Trump released a list of potential nominees to the court earlier this month. It included Cruz, who later said he didn’t want to be appointed. James Ho, a Texan who serves on the 5th U.S. Circuit Court of Appeals, was also on the list.

Ginsburg’s death may also have major implications for a Texas-led lawsuit to overturn the Affordable Care Act, set for oral argument Nov. 10. The justice had been on the side of the majority several times when the high court upheld the law against past challenges. Supporters of Obama’s landmark health law had pinned their hopes on Chief Justice John Roberts joining the court’s four liberal members to uphold it again.

Texas leads a coalition of Republican states arguing that the entire ACA must fall after federal courts have declared the individual mandate — one of its critical provisions — unconstitutional. While many legal scholars are skeptical of Texas’ argument, it has won some favor among conservative-leaning federal judges in Texas and at the 5th U.S. Circuit Court of Appeals.

In Ginsburg’s final years, young people on the internet took an ironic play on her persona, characterizing her as “the Notorious RBG.” A likeness of her surfaced on the internet featuring her wearing her judicial garb and a crooked crown. That persona became the subject of a documentary, a film, frequent “Saturday Night Live” skits, Halloween costumes and even tattoos.

“She dedicated many of her 87 remarkable years to the pursuit of justice and equality, and she inspired more than one generation of women and girls,” former President George W. Bush, a Texan, said in a statement late Friday.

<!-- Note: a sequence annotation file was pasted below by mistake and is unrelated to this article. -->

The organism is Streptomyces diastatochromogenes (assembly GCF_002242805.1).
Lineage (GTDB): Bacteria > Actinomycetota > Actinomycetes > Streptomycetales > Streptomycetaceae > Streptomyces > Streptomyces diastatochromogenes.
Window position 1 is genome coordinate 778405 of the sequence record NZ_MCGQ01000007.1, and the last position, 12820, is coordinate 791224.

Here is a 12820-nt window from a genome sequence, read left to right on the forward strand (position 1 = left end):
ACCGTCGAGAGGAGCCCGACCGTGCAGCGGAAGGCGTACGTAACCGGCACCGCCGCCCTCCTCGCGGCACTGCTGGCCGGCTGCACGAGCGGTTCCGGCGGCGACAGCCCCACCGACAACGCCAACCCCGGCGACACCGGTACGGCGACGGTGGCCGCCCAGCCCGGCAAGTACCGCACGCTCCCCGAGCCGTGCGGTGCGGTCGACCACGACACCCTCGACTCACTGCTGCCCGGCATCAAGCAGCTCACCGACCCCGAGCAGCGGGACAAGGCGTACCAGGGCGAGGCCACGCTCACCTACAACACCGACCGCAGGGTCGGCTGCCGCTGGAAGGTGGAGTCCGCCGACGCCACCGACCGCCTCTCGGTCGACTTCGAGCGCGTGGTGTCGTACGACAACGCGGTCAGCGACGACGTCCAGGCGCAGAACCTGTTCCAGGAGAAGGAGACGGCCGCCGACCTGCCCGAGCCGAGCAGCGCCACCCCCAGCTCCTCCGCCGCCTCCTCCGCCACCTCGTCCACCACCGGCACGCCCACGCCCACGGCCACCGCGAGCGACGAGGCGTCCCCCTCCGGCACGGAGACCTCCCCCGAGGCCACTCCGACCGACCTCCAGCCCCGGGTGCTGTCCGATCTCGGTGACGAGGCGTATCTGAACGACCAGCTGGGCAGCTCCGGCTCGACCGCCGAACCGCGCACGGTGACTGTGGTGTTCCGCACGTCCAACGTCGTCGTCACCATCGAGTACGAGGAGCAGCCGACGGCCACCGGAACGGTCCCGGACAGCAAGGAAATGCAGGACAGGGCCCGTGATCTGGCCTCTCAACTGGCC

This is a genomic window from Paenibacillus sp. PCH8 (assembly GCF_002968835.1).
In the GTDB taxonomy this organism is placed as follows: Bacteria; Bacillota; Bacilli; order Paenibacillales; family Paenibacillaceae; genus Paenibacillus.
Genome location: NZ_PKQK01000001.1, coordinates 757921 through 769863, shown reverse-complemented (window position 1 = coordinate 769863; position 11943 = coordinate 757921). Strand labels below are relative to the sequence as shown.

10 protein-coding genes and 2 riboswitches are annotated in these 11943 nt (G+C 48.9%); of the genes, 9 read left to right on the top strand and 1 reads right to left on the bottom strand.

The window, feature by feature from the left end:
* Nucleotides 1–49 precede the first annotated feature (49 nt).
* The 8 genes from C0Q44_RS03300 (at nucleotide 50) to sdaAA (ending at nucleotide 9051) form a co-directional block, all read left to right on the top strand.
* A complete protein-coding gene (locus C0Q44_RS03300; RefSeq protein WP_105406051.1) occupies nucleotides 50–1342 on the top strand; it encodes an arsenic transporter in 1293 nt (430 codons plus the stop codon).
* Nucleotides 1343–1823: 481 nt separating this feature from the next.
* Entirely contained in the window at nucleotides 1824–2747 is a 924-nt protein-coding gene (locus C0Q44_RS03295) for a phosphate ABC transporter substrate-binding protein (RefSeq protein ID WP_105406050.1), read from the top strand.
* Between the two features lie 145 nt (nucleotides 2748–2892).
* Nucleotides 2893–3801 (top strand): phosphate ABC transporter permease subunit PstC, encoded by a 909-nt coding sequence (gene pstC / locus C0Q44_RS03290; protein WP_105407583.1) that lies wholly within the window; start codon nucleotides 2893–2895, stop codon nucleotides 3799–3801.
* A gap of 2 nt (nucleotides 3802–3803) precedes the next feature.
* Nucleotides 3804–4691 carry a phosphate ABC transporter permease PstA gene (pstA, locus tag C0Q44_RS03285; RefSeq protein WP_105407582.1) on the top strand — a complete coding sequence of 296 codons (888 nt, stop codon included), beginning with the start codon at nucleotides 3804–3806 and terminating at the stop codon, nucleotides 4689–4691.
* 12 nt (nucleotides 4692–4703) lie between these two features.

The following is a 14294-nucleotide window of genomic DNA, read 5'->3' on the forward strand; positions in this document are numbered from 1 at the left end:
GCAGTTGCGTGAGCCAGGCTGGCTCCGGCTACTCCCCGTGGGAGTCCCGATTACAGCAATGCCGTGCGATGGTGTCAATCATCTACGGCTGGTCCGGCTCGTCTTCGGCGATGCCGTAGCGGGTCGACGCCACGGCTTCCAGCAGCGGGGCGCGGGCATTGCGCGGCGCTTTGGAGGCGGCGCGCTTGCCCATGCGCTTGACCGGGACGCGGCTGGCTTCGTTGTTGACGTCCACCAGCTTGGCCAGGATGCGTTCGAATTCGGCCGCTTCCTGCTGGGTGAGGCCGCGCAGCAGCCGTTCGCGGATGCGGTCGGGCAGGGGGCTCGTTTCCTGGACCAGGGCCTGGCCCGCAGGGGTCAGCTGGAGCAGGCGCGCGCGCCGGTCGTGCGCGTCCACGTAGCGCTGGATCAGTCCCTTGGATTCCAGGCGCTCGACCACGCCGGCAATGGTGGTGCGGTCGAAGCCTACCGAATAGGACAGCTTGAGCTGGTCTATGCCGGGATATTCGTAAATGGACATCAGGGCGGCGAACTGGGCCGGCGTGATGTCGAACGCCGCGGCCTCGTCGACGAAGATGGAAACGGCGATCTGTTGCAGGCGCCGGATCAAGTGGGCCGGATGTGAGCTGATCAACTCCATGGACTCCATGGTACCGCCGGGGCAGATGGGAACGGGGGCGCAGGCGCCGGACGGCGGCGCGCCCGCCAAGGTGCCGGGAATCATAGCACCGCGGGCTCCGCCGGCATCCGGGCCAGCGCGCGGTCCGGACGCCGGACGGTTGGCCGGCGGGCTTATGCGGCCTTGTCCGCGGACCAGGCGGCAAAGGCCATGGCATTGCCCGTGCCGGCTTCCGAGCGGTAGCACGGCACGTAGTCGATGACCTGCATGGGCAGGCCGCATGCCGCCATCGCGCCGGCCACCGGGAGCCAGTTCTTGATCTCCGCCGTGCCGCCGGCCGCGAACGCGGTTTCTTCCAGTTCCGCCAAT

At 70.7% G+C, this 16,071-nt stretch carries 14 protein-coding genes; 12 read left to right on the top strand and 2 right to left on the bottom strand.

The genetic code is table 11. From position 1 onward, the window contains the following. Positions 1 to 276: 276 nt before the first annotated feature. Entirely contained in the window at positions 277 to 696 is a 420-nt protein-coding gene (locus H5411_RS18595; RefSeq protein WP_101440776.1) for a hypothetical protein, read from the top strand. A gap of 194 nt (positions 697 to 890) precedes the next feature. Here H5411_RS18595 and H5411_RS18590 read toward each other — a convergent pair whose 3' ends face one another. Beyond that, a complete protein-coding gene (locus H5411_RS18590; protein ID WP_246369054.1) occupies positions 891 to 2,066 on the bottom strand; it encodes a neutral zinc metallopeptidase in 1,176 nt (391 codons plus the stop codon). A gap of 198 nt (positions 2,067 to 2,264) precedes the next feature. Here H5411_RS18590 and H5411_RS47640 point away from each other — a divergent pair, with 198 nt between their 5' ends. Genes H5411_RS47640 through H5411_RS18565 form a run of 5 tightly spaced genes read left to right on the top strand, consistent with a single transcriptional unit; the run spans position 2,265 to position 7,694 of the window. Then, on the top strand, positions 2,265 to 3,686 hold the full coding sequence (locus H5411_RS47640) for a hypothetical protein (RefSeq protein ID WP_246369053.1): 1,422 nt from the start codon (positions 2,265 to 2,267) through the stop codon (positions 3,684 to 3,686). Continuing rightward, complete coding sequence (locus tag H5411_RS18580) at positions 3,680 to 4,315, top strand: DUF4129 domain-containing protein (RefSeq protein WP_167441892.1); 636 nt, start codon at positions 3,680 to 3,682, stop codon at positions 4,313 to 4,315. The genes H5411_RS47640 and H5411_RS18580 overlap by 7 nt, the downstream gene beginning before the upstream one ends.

Juan Pablo Garnham contributed to this story.

The Texas Tribune is a nonpartisan, nonprofit media organization that informs Texans — and engages with them – about public policy, politics, government and statewide issues.

Abby Livingston joined the Tribune in 2014 as the publication's first Washington Bureau Chief. In this role, she won the 2017 National Press Club Award for Washington Regional Reporting. Previously, she covered political campaigns, House leadership and Congress for Roll Call, the Capitol Hill newspaper. A seventh-generation Texan, Abby graduated from the University of Texas at Austin. She grew up in Fort Worth and has appeared in an episode of "The Bold and The Beautiful." Abby pitched and produced political segments for CNN and worked as an editor for The Hotline, National Journal’s campaign tipsheet. Abby began her journalism career as a desk assistant at NBC News in Washington, working her way up to the political unit, where she researched stories for Nightly News, the Today Show and Meet the Press. In keeping with the Trib’s great history of hiring softball stars, Abby is a three-time MVP (the most in game history —Ed.) for The Bad News Babes, the women’s press softball team that takes on female members of Congress in the annual Congressional Women’s Softball breast cancer charity game.

Continue Reading


october 2021